To me, deer hunting is more than an opportunity to escape the house, put some meat in the freezer, or hang horn on the wall. It's a discipline, and I take every chance allowed to learn more about my craft and how it is practiced in various parts of the country.
As such, I invited the author of Whitetail Woods, Rick Kratzke, to share what the hunting experience around his stomping grounds of Connecticut is all about, and he kindly offered this post.
In some ways, Connecticut is a state much like Florida - strong populations of whitetail, passionate sportspeople, yet largely ignored by the hunting press because neither region is known for B&C antlers.
So thanks to Mr. Kratzke, and I hope his information will help advance your education of whitetail deer hunting.
Connecticut offers some good Deer Hunting
By: Rick Kratzke / Whitetail Woods
Well I received a request to do a guest post for Ian Nance of "The Wild Life" and I was happy to oblige. I know Ian is from Florida so I am going to talk a little about deer hunting in New England - Connecticut to be exact.
I live in what is called the "quiet corner" which is the northeast corner of Connecticut. I have lived in CT. all my life, but I have only been hunting for what will be 20 years this coming season. I have been lucky enough to take quite a few deer in that amount of time. For me, I started out bowhunting then picked up the shotgun then muzzleloader and rifle. After injuring my shoulder I gave up bowhunting and stayed with the firearms. I always did better when the temperatures dropped anyway.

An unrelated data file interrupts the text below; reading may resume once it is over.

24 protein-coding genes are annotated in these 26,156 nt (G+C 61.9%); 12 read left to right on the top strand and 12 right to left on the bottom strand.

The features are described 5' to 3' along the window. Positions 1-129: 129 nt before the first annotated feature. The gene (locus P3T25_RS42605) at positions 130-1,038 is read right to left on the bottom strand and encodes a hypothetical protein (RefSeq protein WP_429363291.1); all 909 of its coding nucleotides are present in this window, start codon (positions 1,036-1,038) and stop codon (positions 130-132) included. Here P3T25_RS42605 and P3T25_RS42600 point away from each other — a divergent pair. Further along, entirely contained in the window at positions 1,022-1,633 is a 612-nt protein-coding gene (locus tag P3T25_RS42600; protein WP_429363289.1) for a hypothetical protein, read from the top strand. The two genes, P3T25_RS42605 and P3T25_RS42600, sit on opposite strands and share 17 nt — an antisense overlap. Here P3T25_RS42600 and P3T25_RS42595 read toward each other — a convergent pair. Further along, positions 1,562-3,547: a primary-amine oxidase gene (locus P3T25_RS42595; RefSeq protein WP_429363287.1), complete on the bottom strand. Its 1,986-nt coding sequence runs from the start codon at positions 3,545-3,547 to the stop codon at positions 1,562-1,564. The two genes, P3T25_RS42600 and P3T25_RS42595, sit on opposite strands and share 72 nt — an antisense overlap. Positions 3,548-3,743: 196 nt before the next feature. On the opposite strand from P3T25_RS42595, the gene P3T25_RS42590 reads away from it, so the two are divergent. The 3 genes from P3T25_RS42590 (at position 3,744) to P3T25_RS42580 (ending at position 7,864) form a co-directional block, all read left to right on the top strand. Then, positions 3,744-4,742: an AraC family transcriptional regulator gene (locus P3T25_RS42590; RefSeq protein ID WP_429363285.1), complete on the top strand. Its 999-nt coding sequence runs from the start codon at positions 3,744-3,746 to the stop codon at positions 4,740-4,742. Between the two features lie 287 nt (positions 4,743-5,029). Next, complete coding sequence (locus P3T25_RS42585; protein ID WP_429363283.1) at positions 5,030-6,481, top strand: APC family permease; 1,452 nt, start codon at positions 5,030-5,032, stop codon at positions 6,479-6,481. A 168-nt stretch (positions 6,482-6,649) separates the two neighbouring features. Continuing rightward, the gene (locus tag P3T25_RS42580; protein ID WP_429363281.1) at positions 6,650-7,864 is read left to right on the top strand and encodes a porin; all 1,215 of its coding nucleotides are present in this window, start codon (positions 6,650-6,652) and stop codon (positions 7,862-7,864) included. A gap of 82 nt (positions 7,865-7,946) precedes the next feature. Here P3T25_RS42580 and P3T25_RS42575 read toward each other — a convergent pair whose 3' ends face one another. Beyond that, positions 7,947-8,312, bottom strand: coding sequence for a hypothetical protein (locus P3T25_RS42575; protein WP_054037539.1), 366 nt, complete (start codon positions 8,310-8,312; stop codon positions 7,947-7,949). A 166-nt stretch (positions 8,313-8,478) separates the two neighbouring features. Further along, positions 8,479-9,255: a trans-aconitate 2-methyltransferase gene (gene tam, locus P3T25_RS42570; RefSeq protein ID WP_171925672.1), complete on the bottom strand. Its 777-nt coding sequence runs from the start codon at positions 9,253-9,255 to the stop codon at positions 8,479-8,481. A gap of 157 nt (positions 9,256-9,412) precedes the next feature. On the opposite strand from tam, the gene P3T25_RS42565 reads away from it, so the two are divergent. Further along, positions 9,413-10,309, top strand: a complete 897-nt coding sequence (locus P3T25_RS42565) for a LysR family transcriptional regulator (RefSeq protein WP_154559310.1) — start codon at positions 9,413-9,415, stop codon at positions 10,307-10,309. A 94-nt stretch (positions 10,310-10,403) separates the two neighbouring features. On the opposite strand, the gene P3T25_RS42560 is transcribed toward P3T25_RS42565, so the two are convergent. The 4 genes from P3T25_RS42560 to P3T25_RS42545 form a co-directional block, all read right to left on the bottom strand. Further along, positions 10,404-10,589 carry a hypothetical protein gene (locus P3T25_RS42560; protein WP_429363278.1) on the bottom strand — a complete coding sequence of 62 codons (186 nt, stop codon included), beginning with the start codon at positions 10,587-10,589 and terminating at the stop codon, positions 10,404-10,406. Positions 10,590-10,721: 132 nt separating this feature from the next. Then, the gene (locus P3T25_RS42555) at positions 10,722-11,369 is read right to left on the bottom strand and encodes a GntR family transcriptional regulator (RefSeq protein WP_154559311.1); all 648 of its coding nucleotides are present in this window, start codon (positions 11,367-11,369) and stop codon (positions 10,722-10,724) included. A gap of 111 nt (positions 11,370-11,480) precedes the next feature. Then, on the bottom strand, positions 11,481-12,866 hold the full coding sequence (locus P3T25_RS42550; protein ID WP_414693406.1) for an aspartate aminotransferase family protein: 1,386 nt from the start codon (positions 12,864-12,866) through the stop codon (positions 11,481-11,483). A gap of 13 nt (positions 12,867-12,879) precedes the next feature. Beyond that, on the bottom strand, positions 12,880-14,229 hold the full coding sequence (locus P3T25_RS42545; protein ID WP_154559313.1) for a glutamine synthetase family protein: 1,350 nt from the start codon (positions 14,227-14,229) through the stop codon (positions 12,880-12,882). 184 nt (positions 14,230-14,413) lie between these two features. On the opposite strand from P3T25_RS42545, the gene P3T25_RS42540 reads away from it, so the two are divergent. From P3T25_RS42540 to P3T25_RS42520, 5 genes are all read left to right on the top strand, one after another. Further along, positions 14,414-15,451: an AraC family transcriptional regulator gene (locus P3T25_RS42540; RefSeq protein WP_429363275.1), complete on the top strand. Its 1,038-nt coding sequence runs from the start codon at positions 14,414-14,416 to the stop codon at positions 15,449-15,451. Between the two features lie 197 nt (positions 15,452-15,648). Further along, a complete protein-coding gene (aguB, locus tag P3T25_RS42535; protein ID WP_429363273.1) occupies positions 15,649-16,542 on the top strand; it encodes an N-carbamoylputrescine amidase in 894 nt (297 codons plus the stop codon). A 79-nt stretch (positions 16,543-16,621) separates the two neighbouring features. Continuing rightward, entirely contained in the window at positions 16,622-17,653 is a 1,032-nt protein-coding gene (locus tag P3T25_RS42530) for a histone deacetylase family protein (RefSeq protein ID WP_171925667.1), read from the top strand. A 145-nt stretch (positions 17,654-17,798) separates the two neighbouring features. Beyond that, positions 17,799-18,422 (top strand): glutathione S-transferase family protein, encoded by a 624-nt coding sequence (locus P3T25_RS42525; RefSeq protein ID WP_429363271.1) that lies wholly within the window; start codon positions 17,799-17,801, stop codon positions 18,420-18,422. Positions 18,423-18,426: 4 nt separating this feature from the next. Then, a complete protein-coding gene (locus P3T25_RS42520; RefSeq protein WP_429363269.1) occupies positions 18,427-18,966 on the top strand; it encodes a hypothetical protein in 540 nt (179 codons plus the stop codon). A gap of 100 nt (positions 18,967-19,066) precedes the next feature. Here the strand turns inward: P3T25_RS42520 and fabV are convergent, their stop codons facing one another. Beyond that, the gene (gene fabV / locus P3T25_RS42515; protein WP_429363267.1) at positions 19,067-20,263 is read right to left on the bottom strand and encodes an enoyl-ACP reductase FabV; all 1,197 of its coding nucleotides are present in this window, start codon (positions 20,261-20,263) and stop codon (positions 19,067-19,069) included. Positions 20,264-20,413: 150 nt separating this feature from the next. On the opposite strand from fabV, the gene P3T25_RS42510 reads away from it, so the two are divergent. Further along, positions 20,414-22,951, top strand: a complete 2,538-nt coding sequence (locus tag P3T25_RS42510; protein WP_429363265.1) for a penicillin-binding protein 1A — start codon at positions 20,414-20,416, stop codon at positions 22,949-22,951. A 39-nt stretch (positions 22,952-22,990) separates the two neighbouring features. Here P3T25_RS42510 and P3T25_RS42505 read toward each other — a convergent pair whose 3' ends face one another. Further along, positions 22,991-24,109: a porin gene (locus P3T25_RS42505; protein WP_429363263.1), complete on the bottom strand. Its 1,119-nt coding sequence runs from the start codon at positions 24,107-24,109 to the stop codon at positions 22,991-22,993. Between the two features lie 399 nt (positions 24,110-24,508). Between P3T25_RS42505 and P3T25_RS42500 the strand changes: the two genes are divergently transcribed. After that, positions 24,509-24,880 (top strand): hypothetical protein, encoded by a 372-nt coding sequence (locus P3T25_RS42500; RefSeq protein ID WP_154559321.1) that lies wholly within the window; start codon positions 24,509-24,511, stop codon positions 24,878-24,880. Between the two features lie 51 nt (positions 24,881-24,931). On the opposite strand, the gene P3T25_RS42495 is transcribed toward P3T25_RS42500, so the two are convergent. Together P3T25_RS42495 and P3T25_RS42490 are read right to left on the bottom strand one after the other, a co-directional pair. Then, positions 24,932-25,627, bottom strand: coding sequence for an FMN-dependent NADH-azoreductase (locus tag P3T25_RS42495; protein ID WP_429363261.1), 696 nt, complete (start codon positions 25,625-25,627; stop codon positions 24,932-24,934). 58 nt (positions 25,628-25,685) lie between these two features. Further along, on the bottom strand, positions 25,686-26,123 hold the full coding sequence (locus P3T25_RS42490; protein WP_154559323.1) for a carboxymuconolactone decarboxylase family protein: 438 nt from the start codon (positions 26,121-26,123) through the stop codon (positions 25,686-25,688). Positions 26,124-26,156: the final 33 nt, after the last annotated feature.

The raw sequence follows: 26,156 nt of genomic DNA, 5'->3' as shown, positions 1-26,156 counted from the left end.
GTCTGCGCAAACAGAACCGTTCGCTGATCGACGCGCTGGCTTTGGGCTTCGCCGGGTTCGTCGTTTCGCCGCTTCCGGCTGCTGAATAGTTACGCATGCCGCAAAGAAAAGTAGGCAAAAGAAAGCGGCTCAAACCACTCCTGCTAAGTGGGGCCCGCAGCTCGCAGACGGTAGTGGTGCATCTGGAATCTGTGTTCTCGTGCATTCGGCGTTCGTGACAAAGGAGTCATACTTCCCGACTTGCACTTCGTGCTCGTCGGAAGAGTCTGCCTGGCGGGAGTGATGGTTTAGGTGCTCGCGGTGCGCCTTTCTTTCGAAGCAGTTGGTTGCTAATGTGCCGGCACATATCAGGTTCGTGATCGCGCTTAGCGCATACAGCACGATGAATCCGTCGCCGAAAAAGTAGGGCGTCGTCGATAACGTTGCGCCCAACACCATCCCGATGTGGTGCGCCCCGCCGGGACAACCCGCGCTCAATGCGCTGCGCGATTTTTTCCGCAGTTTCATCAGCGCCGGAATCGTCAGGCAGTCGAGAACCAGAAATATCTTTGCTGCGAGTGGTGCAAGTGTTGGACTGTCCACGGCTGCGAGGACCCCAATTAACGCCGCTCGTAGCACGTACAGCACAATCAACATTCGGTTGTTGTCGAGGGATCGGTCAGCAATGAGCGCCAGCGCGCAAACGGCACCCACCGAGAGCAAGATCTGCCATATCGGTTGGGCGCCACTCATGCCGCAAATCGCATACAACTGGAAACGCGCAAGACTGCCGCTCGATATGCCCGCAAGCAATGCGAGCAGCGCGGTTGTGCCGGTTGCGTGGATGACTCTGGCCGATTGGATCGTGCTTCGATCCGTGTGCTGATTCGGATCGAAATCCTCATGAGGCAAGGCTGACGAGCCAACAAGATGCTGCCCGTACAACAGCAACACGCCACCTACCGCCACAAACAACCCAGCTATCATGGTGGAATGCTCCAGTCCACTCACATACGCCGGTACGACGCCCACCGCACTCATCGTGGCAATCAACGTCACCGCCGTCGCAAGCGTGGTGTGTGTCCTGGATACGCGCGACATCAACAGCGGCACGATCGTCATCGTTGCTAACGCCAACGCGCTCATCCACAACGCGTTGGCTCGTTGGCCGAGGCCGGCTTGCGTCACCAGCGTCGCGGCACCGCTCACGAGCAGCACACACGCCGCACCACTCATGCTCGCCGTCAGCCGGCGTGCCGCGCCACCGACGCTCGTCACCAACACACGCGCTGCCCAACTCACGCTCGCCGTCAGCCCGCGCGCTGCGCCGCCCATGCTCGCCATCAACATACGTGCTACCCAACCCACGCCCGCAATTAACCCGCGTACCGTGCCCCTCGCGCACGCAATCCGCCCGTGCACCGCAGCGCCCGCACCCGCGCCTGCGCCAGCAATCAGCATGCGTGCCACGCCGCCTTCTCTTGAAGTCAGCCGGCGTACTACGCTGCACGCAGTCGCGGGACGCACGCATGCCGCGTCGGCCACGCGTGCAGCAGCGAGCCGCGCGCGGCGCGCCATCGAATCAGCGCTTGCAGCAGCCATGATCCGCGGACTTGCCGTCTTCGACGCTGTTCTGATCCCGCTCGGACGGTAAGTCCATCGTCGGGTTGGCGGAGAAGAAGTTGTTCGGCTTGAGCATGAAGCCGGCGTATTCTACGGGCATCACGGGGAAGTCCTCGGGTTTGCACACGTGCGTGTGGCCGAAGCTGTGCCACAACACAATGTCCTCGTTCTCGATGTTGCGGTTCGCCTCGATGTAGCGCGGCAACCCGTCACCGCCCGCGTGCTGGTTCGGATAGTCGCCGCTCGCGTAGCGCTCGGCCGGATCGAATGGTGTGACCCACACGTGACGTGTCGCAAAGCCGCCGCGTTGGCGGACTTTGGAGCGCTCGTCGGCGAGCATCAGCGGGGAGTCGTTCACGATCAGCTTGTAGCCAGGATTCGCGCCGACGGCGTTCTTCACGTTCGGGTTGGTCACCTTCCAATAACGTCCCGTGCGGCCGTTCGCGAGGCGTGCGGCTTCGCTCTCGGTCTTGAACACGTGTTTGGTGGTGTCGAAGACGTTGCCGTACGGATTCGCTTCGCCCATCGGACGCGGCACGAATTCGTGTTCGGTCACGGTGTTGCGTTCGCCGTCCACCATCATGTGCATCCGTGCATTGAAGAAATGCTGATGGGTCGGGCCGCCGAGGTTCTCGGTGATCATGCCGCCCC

Just an FYI, if you can not hunt with normal archery equipment in CT. due to a medical injury you can apply for a handicap license to hunt with crossbow, with a doctors approval.
Typically in Connecticut, bowhunting season starts about the middle of September and pretty much goes right to the end of December with a couple of slight breaks.
Shotgun & Rifle opens in mid November; for state land shotgun it is split into two parts: "A" season which is lottery and "B" season which is not. Private land is both A & B combined.
Muzzleloader season starts early December and goes to just before Christmas.
I can say that in the northeast part of Connecticut there is a lot of hardwoods, swamps & laurels. The hardwoods consist of a lot of Oaks both white and red. When the white oaks are abundant you really don't see the deer as much because they stay where the acorns are which means you have to put in some scouting time to find them.
I have hunted everything from the hardwoods to the laurels and into the swamps which I really like. Back in 2007 I harvested this 7 point buck which was walking between the edge of a swamp and a small dried up pond that was surrounded with laurel bushes. He dressed out at 150 pounds.
Connecticut does offer a lot of different areas to hunt including farm land, if you can get permission. Deer totals the past few years, in my opinion, have been increasing so the opportunity is there to fill a tag or two.
I hope you enjoyed this short post and invite you to stop by and browse my "Whitetail Woods".